GOING SANE – Chapter 14
It’s an item on my list of questions for God. Why isn’t it easier? But for reasons best left to mystics, the day you quit nicotine, the cosmos conspires to turn life into a holy hell.
Day One was roughly ninety-three hours long. One minute I was Neil Armstrong bounding through my living room in zero gravity. Seconds later I was lurching down the hallway in concrete shoes. Nobody told me I wouldn’t be able to function. Nobody told me I’d be curled up in the fetal position contemplating suicide. Nobody told me I’d be staring at my cottage cheese ceiling until I could make out the face of Charlie Manson.
I was peeling an orange with the patience of a zen master I suddenly realized to my horror that I had to go to the store. A Coco Puffs commercial had come on the screen triggering an ungodly urge for chocolate. Lots of chocolate. Now. A Butterfinger. Now. A Butterfinger the size of a Duraflame Log. Now. Where are my shoes? Where are my keys? Oh, God, this is hard! I can’t walk!
I don’t know how I got there but when I emerged from my blackout, I was jogging down aisle five in my neon bathrobe clutching a large yellow bag of Nestle’s Chocolate Chips.
Why supermarkets allow people with coupons into the express lane is an imponderable on the best of days. This particular penny pincher wanted six cents discounted from her box of frozen peas. The checker patiently explained that the coupon only applied to canned peas, not frozen ones.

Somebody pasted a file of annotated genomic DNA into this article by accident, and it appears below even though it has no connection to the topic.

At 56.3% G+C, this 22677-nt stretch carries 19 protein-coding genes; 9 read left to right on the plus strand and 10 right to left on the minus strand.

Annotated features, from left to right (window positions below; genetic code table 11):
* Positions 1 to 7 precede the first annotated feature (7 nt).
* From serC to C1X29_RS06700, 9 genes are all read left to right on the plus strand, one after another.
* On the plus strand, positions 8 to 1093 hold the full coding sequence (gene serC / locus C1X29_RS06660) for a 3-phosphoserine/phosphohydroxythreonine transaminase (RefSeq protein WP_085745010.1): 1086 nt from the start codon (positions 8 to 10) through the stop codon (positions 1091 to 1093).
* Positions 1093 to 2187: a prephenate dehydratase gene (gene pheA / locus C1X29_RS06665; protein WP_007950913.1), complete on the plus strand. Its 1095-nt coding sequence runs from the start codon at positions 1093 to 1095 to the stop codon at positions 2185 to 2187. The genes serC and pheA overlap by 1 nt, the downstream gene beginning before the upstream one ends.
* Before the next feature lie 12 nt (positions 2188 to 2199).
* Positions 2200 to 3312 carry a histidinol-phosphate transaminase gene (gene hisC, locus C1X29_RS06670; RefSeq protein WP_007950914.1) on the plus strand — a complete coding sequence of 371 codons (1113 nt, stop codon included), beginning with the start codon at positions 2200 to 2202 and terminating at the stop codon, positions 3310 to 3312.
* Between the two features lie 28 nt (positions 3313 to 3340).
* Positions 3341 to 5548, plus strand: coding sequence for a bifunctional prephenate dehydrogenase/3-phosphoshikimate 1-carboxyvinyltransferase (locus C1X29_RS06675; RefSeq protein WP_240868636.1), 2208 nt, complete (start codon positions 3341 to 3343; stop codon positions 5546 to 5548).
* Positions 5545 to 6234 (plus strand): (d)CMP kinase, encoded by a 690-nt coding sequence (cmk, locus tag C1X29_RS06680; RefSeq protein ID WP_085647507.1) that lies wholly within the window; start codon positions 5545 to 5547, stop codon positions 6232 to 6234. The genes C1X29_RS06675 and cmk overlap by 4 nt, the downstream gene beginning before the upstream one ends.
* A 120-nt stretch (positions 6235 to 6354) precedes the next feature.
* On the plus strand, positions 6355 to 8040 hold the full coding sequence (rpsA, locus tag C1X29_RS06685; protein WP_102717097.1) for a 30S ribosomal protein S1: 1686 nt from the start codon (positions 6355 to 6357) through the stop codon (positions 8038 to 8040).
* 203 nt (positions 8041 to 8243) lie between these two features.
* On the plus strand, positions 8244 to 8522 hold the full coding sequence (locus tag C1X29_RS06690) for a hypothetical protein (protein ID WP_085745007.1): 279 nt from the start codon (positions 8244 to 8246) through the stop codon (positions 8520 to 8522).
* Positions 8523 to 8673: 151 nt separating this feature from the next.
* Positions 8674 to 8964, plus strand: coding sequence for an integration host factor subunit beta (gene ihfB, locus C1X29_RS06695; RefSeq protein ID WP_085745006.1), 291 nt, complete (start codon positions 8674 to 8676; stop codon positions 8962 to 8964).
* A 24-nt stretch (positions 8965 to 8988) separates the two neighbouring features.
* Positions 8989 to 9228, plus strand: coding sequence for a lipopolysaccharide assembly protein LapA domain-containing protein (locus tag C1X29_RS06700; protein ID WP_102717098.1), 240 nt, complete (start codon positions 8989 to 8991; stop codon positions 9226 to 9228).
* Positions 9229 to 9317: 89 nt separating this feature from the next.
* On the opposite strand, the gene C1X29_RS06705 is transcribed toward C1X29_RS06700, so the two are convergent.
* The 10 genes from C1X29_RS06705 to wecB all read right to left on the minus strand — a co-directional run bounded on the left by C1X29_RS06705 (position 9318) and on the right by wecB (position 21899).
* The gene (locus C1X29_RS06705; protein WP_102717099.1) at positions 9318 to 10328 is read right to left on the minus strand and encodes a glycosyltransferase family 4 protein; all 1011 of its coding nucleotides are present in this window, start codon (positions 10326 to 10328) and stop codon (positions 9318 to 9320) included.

“Phooey,” said the lady, closing her coin purse like a castanet. “I want to talk to the manager.”
Time stopped and we all just stood there, listening to Kenny G, waiting for the store manager who, apparently, was in conference in Tierra Del Fuego.
Finally, the checker asked Coupon Lady to step to one side and I got my turn at the front of the line. The market had recently instituted a policy to make themselves appear more helpful. When the box boy loads your groceries he’ll ask, “Would you like some help out with that?”
“Yeah,” I said. “You get on one end of the chocolate chips and I’ll get on the other and we’ll see if we can lug the bag out to my flatbed, you idiot. Now get out of my way before I slide this ATM card up your butt!”
Shoving past the kid, deliberately bumping the penny pincher with the peas, I sprinted to my car, where I gorged on the chocolate like a hunger-crazed timber wolf.
Thankfully, Day One came and went. In the years since, I’ve contented myself with a regimen of bottled water, vitamin B, exercise, and occasionally careening across three lanes of oncoming traffic for Haagen-Daaz. The good news is the nicotine craving eventually lessened. As for the sugar, well, if they ever develop a toffee peanut patch, I’ll probably be in the first blind-study group.